Which crumbs strategy do you use?


we've always done it that way means it is time to change

What will you do when conditions change?

Before COVID, the grocery store encouraged customers to bring their reusable bags. With the current conditions, not wanting to spread germs, the store now prohibits reusable bags to protect everyone. They put all the items back in the cart after checkout and have a bagging station outside so people can use their reusable bags. Otherwise items are bagged in a paper bag. And that’s changed too….the paper bag is now plain and does not have its prior branded printing.

This move is temporary. And businesses of all types are making the same temporary changes. The trick is to make the shift to the most effective approach from a cost and availability perspective. How are you adjusting when conditions change?

Are you confusing people?

The department of transportation is reconfiguring the freeway to add a bus lane to avoid traffic during rush hour. The project basically takes the left shoulder, narrows the three existing lanes and takes a portion of the right shoulder.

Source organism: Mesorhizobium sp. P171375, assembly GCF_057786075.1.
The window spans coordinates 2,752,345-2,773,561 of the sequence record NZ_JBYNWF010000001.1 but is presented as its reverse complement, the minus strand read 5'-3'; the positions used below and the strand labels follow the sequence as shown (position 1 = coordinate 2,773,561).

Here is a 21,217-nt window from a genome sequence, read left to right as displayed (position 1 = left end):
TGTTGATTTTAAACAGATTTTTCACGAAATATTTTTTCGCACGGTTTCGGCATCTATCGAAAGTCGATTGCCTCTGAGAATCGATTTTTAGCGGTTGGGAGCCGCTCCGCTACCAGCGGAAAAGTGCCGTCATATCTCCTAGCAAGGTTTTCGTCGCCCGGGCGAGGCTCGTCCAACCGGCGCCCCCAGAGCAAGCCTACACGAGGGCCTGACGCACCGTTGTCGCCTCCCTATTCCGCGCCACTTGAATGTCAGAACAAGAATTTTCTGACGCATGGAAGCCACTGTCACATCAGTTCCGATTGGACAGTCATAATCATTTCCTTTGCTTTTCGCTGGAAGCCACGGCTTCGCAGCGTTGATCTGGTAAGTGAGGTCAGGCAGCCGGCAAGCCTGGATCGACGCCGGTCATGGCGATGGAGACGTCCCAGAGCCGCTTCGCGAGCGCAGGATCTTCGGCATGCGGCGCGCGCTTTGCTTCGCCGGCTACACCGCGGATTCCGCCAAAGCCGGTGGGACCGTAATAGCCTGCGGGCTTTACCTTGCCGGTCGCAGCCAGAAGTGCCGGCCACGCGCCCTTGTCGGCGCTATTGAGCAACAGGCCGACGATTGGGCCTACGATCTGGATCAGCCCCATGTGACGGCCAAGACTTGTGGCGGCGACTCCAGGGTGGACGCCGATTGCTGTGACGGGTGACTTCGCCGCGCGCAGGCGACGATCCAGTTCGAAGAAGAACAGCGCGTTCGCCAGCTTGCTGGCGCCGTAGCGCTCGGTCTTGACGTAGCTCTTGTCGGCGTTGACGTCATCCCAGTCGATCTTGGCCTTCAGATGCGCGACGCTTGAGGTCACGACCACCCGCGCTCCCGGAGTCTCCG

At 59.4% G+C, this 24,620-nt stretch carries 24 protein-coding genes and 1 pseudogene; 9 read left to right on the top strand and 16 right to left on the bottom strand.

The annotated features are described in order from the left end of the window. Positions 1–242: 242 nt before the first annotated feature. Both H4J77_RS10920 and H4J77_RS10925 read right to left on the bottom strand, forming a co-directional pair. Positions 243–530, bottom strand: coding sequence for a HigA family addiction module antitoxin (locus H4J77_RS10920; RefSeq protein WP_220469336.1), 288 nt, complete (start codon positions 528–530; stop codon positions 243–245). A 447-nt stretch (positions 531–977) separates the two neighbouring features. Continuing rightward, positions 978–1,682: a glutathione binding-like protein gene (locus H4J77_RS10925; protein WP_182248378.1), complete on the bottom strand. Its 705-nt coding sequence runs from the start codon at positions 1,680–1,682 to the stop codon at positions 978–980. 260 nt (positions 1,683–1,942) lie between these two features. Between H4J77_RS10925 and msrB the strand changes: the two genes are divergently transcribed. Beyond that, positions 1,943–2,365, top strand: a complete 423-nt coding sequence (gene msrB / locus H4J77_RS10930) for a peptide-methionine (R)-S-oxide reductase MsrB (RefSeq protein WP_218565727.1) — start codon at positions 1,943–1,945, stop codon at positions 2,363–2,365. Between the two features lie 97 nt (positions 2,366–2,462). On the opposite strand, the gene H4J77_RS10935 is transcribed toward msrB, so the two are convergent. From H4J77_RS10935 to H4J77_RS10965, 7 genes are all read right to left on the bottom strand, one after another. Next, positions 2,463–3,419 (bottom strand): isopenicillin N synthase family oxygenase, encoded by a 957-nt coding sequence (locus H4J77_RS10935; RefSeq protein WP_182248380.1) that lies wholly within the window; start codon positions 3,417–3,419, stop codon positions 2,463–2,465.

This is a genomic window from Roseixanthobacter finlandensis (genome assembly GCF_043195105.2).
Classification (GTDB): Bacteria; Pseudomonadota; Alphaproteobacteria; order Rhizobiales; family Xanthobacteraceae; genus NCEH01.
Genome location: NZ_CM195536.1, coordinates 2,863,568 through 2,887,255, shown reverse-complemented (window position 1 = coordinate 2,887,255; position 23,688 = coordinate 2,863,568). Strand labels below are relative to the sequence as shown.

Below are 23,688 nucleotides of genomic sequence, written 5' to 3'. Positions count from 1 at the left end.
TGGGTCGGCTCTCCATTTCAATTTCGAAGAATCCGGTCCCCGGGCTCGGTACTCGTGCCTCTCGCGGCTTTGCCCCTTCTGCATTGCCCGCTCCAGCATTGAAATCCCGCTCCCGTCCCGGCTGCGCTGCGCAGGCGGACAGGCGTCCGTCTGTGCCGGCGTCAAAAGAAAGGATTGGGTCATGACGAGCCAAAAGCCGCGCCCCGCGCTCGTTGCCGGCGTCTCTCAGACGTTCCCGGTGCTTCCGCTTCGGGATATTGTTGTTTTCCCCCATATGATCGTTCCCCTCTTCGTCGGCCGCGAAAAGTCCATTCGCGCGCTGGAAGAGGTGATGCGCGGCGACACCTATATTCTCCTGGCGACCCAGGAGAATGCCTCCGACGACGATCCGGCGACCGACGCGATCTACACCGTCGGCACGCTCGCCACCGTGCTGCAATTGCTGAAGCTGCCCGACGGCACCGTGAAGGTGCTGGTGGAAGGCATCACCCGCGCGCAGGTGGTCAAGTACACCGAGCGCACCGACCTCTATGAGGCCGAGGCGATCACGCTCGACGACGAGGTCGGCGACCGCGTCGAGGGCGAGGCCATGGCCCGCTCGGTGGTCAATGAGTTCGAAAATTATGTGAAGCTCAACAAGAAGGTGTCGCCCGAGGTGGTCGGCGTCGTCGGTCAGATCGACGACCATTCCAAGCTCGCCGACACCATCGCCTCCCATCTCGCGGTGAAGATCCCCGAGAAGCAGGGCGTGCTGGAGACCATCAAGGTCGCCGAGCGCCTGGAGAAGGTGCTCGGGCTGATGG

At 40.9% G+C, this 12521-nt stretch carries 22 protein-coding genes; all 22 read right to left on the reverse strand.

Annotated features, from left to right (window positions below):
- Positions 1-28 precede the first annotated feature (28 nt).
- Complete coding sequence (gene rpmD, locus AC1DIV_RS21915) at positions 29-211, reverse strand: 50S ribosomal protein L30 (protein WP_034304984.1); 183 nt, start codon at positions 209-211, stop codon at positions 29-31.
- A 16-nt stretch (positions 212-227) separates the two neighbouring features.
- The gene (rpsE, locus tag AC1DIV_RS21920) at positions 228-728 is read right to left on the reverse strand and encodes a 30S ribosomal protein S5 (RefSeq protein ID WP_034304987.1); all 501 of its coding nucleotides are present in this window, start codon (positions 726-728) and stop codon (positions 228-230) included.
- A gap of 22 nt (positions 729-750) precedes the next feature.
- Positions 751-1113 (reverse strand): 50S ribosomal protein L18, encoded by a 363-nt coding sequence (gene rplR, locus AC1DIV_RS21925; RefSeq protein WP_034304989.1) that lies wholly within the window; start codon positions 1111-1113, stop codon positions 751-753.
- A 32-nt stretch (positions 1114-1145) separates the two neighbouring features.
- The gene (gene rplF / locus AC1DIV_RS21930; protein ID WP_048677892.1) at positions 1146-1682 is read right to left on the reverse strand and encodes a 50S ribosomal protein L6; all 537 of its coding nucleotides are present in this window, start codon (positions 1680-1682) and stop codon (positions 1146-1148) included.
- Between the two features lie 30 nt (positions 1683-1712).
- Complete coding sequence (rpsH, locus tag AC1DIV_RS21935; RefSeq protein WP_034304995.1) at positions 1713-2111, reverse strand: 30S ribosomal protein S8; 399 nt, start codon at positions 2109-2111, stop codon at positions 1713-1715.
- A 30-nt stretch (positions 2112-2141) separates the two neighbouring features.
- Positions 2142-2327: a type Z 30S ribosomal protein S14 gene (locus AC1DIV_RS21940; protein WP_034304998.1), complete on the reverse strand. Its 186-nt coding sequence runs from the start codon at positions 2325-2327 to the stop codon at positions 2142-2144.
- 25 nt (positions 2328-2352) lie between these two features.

The first step taken was marking where the new lanes will be with white dashed lines about 2 feet from the existing lane markers. As a result of the new lines, people were confused where to drive. Some were driving in the existing lanes while others were driving in what will be the lanes in the future.

I’m sure there were lots of good reasons for marking the lane in preparation for work that would happen a few weeks down the road. But it created a lot of confusion for those using the road, not working on the project.

These sorts of situations happen all the time in business. People take actions that will help their work. In the meantime, it confuses customers and co-workers operating in the same space. How are you making sure you aren’t confusing people?